S&P 500, Nasdaq futures fall as investors wait for key inflation data
© Reuters. FILE PHOTO: The New York Stock Exchange is pictured in the Manhattan neighborhood of New York City, New York, United States on April 16, 2021. REUTERS / Carlo Allegri / File Photo
By Shashank Nayar
(Reuters) – Futures tracking the Nasdaq and the Nasdaq fell Monday as investors stayed on the fence earlier this week ahead of key inflation data, while heavy tech stocks broadly opposed a deal by the world’s richest nations on a global minimum corporate tax.
The Group of Seven (G7) advanced economies agreed on Saturday to support a minimum global corporate tax rate of at least 15%, but analysts said the immediate impact on the market would be minimal as the details are still negotiated in the months ahead would have to be.
Shares in Apple Inc (NASDAQ :), Amazon.com Inc (NASDAQ :), Facebook Inc (NASDAQ 🙂 and Google parent Alphabet (NASDAQ 🙂 Inc. fell between 0.4% and 0.5% in pre-market trading, which largely corresponds to the larger market movement. fell 0.4%.
Wall Street major indexes closed higher on Friday, led by technology stocks after a tepid monthly US labor market report eased investor concerns about the Federal Reserve’s withdrawal of its massive stimulus package earlier than expected.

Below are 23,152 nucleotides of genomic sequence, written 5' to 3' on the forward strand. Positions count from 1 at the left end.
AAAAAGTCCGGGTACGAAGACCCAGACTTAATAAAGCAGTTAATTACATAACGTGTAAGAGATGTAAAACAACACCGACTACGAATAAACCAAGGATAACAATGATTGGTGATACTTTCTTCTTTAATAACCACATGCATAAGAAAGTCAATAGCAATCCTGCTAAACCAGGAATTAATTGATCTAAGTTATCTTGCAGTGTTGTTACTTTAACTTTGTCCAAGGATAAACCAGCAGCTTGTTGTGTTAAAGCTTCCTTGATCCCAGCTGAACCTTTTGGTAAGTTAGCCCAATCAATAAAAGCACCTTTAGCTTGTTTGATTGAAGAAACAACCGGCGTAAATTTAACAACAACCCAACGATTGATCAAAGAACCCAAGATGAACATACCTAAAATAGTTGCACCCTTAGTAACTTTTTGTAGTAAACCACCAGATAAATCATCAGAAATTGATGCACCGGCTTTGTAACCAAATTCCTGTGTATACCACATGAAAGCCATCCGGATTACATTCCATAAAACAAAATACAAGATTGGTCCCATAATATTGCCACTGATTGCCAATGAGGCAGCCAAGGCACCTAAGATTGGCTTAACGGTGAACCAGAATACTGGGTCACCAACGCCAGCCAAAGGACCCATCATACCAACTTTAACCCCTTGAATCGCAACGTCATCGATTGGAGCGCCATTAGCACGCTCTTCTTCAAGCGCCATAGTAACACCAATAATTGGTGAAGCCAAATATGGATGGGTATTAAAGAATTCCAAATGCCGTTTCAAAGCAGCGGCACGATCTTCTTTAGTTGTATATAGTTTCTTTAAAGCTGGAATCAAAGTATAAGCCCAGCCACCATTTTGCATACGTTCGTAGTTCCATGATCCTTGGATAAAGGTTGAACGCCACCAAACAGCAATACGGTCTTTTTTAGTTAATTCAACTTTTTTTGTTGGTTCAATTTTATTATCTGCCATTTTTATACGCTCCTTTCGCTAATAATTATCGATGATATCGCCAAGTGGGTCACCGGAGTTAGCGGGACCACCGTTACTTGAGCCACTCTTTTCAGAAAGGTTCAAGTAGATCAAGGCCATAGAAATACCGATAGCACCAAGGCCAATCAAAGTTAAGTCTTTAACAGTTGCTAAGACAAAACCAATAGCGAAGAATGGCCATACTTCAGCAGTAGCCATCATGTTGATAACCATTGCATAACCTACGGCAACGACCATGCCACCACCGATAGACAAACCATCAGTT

The S&P 500 benchmark is just inches from its record highs from early May as investors turn to May consumer price data due Thursday to gauge inflation patterns in the economy.
At 6:51 a.m. ET, it rose 24 points, or 0.07%, and fell 5.25 points, or 0.12%.
Cinema operator AMC Entertainment (NYSE 🙂 gained 1.8% in pre-trading hours after seeing a nearly 200% increase in the past two weeks, driven by retail investors.
Other “meme stocks” like GameStop (NYSE 🙂 and the US-listed BlackBerry (NYSE 🙂 also rose slightly.
Some traders are betting against another massive rally this week through some sort of bet in the options market that would limit their losses should retail investors prove ahead of time they are wrong.
Drugmaker Biogen Inc (NASDAQ 🙂 rose 3.1% ahead of the US FDA’s decision to approve its Alzheimer’s drug aducanumab.
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